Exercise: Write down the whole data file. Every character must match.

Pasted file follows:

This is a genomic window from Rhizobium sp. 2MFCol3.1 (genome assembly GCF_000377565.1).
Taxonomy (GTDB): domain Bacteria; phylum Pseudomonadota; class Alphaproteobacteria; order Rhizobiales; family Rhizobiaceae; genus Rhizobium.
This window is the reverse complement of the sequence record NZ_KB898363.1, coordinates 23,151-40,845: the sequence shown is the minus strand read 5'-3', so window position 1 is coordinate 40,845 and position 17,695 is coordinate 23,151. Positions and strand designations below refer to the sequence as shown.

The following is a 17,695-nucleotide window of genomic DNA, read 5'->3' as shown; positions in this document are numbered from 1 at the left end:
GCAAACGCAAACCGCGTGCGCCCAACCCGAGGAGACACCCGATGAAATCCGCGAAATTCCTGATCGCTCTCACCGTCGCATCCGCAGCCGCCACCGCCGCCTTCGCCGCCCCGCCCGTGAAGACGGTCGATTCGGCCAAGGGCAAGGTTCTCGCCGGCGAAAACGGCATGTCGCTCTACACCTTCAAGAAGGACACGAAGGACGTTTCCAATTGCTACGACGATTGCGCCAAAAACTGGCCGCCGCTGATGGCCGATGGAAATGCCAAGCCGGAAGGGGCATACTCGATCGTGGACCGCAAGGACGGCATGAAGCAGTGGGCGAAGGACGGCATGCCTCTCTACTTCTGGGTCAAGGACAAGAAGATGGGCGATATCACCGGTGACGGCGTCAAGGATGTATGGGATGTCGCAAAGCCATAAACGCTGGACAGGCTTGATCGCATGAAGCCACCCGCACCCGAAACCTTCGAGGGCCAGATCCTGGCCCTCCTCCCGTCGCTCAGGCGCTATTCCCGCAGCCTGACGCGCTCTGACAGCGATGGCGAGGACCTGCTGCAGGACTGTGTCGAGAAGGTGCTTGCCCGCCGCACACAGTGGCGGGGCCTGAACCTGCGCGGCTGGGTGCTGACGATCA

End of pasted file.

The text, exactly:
This is a genomic window from Rhizobium sp. 2MFCol3.1 (genome assembly GCF_000377565.1).
Taxonomy (GTDB): domain Bacteria; phylum Pseudomonadota; class Alphaproteobacteria; order Rhizobiales; family Rhizobiaceae; genus Rhizobium.
This window is the reverse complement of the sequence record NZ_KB898363.1, coordinates 23,151-40,845: the sequence shown is the minus strand read 5'-3', so window position 1 is coordinate 40,845 and position 17,695 is coordinate 23,151. Positions and strand designations below refer to the sequence as shown.

The following is a 17,695-nucleotide window of genomic DNA, read 5'->3' as shown; positions in this document are numbered from 1 at the left end:
GCAAACGCAAACCGCGTGCGCCCAACCCGAGGAGACACCCGATGAAATCCGCGAAATTCCTGATCGCTCTCACCGTCGCATCCGCAGCCGCCACCGCCGCCTTCGCCGCCCCGCCCGTGAAGACGGTCGATTCGGCCAAGGGCAAGGTTCTCGCCGGCGAAAACGGCATGTCGCTCTACACCTTCAAGAAGGACACGAAGGACGTTTCCAATTGCTACGACGATTGCGCCAAAAACTGGCCGCCGCTGATGGCCGATGGAAATGCCAAGCCGGAAGGGGCATACTCGATCGTGGACCGCAAGGACGGCATGAAGCAGTGGGCGAAGGACGGCATGCCTCTCTACTTCTGGGTCAAGGACAAGAAGATGGGCGATATCACCGGTGACGGCGTCAAGGATGTATGGGATGTCGCAAAGCCATAAACGCTGGACAGGCTTGATCGCATGAAGCCACCCGCACCCGAAACCTTCGAGGGCCAGATCCTGGCCCTCCTCCCGTCGCTCAGGCGCTATTCCCGCAGCCTGACGCGCTCTGACAGCGATGGCGAGGACCTGCTGCAGGACTGTGTCGAGAAGGTGCTTGCCCGCCGCACACAGTGGCGGGGCCTGAACCTGCGCGGCTGGGTGCTGACGATCA